NTSB: Pilot said he 'lost his engine' in distress call before deadly Auburn crash

Local News

AUBURN, Calif. (KTXL) — The National Transportation Safety Board released its preliminary report detailing the final moments before a father and son were killed in a plane crash in Auburn.

Anthony Wright Sr. and his 55-year-old son, Anthony Wright Jr., were killed on the morning of Jan. 24 when their World War II-era Stinson Vultee V-77 went down in a backyard near Dry Creek Road.

The NTSB’s report said the high-wing monoplane took off from Auburn Municipal Airport around 9:45 a.m. in calm, clear conditions.

Before the plane was destroyed roughly 15 minutes later, a witness at the airport told investigators he heard the pilot make a distress call claiming he had “lost his engine,” according to the NTSB. The pilot then radioed that he was going down into some nearby trees.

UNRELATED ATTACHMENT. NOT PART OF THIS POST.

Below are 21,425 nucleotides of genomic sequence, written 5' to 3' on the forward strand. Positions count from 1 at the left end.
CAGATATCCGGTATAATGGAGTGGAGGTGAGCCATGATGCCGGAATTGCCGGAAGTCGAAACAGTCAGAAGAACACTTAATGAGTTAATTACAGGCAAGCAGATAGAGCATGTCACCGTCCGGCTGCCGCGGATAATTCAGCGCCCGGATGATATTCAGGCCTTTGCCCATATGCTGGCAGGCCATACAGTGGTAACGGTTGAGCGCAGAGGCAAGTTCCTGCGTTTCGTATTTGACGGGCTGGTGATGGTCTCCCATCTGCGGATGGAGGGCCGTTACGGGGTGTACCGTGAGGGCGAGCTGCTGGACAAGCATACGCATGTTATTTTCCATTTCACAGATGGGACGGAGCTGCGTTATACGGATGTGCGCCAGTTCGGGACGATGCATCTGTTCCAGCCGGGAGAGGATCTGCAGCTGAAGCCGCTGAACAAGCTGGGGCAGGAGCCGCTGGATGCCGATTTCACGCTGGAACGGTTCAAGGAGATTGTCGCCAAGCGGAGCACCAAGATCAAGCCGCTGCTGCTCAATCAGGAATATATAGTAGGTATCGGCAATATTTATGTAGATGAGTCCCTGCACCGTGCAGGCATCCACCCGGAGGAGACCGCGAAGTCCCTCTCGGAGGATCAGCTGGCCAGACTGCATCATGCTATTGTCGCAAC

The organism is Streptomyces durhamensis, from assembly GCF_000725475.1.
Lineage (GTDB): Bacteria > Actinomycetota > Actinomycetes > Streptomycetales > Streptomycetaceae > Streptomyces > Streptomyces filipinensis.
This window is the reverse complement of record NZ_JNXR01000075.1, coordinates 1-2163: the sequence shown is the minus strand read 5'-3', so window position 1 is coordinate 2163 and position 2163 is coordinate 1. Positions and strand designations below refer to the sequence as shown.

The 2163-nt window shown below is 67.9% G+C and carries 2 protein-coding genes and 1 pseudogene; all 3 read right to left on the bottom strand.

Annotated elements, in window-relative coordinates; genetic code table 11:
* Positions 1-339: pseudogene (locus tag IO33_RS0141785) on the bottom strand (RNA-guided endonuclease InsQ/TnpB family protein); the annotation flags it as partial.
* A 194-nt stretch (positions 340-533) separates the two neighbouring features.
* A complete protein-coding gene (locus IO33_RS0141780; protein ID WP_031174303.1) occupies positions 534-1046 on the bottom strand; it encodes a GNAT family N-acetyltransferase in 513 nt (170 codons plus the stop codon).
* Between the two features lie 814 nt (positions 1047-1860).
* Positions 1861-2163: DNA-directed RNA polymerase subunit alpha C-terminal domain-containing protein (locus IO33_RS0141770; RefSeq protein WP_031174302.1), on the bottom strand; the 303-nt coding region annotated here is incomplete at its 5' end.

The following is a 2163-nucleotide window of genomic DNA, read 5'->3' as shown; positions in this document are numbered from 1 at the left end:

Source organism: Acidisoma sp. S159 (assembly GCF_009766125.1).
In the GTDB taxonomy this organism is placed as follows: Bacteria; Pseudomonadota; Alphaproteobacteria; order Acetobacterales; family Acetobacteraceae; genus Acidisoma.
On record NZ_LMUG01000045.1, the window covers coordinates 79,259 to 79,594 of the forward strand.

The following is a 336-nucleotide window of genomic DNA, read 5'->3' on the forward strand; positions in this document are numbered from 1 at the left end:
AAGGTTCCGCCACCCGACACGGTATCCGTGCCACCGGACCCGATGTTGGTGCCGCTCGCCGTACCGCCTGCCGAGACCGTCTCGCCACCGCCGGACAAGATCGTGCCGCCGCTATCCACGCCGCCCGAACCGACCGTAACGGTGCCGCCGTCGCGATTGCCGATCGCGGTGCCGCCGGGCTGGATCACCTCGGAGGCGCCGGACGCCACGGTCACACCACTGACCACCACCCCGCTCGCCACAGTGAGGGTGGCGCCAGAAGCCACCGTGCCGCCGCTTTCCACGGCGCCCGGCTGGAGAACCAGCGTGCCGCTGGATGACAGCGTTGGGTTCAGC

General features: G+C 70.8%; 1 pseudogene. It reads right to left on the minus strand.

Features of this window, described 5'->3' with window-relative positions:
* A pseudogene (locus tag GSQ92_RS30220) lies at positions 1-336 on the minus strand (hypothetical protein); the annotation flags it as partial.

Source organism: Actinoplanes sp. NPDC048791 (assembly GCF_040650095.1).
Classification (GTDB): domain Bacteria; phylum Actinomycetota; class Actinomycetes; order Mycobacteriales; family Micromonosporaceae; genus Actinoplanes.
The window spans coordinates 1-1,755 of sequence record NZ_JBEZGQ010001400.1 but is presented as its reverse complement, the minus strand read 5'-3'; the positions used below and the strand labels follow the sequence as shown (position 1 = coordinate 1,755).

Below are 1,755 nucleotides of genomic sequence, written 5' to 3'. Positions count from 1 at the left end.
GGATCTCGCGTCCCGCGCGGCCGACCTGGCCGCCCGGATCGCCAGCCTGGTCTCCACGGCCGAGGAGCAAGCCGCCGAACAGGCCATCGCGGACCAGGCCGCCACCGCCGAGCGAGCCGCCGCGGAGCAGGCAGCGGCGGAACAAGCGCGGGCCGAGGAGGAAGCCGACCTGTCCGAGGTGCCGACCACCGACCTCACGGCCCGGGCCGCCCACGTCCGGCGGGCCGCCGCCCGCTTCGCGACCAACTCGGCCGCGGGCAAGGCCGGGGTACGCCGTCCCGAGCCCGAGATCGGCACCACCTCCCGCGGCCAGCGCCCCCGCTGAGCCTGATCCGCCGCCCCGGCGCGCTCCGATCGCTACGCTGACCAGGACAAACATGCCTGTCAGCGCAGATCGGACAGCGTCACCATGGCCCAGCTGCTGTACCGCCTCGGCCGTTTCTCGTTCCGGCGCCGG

The preliminary report also says several witnesses on the ground “heard the airplane’s engine ‘backfiring’ and ‘stuttering’ and subsequently heard the engine quit.”

The vintage plane hit tall trees on the way down and the day of the crash a Placer County Sheriff’s Office spokeswoman told FOX40 it was “extremely mangled” when it was found in the unoccupied backyard.

A private pilot on board the plane was also seriously injured in the crash.

Loved ones told FOX40 they found comfort in knowing the 80-year-old father and his son died doing what they loved.

“They passed away together, they passed away flying. I mean that brings us a lot of solace,” said Mena Hoopes, the daughter and sister of the victims. “At the airport, they were referred to as ‘the Tonys’ and they were inseparable.”

A 23-year veteran with the Sacramento County Sheriff’s Office, Wright Jr. was just six weeks away from retiring.

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